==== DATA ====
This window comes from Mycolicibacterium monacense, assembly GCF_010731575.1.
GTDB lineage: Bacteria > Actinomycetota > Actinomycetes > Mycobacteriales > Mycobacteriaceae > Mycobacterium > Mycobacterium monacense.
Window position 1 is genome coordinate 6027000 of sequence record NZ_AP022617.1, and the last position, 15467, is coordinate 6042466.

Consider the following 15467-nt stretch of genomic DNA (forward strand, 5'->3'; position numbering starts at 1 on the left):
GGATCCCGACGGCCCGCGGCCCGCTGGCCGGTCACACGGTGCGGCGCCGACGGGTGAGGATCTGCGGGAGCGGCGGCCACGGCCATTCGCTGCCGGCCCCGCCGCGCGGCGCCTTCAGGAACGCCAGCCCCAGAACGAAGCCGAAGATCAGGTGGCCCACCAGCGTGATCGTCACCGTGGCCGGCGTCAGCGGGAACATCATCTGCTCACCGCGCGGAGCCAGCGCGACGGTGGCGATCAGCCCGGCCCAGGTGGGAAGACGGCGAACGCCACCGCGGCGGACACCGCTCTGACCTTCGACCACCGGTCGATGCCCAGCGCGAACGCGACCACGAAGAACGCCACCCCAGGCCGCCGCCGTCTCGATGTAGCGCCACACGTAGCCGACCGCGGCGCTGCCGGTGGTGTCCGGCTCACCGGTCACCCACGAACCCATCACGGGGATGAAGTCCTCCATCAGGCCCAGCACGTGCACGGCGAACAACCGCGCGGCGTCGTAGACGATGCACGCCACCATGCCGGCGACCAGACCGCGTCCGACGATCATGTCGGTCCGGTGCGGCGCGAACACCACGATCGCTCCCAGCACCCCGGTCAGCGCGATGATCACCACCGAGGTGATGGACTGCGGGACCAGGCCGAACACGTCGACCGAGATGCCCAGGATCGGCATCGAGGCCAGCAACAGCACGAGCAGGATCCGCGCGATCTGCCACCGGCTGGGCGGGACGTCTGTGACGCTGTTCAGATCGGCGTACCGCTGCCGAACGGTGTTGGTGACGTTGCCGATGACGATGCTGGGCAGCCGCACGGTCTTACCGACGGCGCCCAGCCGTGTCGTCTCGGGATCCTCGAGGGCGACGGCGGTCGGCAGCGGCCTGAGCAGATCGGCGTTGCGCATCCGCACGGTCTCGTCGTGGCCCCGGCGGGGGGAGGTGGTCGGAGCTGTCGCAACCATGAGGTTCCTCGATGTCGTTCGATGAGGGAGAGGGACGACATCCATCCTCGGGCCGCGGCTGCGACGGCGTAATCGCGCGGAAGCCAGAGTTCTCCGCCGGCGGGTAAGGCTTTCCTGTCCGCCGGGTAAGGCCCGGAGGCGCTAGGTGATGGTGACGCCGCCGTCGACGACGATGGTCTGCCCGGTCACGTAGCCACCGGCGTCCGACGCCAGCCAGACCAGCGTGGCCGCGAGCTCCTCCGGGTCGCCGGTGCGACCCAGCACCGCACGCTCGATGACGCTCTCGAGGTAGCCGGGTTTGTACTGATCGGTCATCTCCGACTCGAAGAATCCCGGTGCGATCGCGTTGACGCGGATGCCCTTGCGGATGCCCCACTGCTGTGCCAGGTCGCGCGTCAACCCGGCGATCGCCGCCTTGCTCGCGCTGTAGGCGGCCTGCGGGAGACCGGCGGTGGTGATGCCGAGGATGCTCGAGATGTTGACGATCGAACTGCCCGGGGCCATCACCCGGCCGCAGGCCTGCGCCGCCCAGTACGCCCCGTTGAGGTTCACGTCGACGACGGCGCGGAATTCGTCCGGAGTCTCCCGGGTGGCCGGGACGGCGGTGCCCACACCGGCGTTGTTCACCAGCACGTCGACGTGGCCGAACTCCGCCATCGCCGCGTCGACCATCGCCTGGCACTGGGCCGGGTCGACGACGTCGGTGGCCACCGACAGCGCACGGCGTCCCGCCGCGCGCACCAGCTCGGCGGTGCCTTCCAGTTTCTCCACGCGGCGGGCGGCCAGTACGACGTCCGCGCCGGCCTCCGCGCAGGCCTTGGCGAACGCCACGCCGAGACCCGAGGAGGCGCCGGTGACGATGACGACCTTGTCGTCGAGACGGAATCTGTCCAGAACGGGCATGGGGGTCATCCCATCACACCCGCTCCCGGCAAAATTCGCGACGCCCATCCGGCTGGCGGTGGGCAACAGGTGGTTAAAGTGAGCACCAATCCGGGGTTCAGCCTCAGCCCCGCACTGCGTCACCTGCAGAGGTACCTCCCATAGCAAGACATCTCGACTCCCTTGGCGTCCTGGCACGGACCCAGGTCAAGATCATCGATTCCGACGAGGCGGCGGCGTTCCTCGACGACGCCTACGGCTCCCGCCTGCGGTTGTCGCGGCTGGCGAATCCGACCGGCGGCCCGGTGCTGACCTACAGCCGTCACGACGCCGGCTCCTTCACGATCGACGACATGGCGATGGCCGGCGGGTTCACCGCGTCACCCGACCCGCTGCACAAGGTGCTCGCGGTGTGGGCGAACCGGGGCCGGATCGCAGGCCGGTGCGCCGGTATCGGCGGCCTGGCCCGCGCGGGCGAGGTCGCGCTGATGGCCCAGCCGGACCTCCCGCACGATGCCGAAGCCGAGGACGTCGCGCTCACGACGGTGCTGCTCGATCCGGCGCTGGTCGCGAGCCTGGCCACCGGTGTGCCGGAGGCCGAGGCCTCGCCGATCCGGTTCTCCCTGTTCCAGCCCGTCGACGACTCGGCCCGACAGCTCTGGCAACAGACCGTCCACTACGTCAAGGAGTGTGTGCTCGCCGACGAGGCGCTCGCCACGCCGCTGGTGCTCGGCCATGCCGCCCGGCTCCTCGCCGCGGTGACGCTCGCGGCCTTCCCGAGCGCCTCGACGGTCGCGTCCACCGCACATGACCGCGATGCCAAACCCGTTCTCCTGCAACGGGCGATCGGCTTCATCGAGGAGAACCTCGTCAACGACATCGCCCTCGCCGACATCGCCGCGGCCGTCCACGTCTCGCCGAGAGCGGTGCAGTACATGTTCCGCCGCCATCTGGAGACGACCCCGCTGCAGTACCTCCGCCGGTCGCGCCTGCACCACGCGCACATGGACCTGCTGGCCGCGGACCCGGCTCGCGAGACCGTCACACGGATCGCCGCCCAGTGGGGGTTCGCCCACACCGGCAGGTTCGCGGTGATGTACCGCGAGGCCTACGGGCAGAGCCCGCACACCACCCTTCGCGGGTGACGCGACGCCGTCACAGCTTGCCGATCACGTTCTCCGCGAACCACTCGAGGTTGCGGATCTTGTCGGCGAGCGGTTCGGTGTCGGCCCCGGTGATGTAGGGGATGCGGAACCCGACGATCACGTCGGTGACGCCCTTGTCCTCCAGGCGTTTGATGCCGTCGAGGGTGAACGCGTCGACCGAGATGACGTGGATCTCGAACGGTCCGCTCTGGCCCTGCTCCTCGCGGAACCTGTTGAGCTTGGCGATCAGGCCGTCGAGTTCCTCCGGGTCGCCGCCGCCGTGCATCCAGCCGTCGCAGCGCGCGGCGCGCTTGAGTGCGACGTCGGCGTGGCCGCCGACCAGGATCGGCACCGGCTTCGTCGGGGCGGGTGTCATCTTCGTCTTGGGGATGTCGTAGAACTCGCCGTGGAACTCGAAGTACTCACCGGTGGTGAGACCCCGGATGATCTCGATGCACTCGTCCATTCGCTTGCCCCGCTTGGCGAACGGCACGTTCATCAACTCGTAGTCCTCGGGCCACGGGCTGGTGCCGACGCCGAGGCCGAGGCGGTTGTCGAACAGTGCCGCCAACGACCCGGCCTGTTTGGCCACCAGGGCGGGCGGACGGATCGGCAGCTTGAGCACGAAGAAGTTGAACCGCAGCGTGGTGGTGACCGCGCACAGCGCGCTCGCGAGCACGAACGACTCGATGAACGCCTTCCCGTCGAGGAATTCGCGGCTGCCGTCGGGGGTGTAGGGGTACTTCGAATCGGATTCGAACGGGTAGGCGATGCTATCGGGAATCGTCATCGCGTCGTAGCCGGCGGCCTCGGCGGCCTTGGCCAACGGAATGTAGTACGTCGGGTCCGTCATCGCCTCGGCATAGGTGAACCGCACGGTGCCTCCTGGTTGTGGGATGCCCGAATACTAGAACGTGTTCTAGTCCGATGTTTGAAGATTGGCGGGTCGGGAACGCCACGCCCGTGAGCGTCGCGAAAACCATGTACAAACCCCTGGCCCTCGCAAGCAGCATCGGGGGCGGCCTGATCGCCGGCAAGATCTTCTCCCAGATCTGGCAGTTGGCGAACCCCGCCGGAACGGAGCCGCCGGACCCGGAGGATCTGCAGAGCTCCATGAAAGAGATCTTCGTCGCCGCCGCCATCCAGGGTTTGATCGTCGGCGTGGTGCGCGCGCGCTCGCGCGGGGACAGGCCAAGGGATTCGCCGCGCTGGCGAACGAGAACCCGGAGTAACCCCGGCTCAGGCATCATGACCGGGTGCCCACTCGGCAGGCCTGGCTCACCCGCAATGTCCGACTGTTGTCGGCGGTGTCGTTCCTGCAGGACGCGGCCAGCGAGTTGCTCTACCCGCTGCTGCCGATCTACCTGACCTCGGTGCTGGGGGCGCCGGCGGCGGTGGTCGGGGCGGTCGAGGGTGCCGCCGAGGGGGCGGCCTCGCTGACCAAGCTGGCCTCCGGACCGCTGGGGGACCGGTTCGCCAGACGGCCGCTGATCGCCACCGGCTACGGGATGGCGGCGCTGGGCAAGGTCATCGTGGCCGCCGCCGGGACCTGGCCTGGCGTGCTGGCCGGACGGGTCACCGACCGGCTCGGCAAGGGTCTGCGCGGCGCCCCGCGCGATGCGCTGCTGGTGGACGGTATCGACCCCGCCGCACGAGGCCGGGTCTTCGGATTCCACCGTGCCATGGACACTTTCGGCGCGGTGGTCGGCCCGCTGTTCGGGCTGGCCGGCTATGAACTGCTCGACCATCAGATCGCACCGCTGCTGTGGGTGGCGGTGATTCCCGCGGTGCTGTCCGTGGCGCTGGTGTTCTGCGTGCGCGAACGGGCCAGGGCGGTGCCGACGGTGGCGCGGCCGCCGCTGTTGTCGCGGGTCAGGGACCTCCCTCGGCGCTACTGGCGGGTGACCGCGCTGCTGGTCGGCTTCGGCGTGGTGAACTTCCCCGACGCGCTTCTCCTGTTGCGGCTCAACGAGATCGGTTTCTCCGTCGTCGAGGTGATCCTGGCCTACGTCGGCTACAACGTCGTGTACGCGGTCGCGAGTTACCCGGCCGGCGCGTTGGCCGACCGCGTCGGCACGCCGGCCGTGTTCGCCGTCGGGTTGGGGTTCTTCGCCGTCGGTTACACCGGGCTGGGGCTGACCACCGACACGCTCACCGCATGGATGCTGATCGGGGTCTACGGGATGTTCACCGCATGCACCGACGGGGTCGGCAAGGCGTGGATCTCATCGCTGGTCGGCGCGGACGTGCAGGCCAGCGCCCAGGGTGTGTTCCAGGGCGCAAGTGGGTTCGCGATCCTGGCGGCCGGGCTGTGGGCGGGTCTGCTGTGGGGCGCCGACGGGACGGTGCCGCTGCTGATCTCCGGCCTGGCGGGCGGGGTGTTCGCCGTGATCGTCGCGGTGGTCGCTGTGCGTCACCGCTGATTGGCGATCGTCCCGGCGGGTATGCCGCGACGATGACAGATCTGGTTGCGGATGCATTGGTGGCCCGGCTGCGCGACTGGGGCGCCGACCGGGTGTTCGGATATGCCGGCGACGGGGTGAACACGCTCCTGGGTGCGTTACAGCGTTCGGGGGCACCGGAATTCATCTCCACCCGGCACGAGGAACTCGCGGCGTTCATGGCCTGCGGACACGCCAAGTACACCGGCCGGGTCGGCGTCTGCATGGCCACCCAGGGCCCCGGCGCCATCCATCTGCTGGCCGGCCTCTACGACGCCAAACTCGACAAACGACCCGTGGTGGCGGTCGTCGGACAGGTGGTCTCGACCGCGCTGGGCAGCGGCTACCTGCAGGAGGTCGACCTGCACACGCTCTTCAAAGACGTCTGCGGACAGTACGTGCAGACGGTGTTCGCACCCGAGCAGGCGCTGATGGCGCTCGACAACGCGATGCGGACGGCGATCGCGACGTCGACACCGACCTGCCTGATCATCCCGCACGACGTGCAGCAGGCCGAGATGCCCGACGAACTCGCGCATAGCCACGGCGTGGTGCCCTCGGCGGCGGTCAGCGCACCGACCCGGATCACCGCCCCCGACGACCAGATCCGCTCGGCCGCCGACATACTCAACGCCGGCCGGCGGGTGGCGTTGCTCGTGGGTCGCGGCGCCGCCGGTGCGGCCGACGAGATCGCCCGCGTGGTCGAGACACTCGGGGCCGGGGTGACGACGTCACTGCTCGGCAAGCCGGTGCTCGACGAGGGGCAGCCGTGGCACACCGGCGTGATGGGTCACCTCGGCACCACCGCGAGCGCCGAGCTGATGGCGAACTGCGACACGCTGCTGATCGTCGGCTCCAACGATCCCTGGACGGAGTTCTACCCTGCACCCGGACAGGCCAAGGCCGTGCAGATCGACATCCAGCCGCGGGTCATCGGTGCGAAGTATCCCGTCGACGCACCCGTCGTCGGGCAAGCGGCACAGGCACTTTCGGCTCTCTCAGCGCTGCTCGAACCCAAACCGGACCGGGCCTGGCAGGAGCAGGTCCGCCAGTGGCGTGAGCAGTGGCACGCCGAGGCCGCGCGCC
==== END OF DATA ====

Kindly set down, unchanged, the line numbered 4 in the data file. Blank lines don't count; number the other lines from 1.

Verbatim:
Consider the following 15467-nt stretch of genomic DNA (forward strand, 5'->3'; position numbering starts at 1 on the left):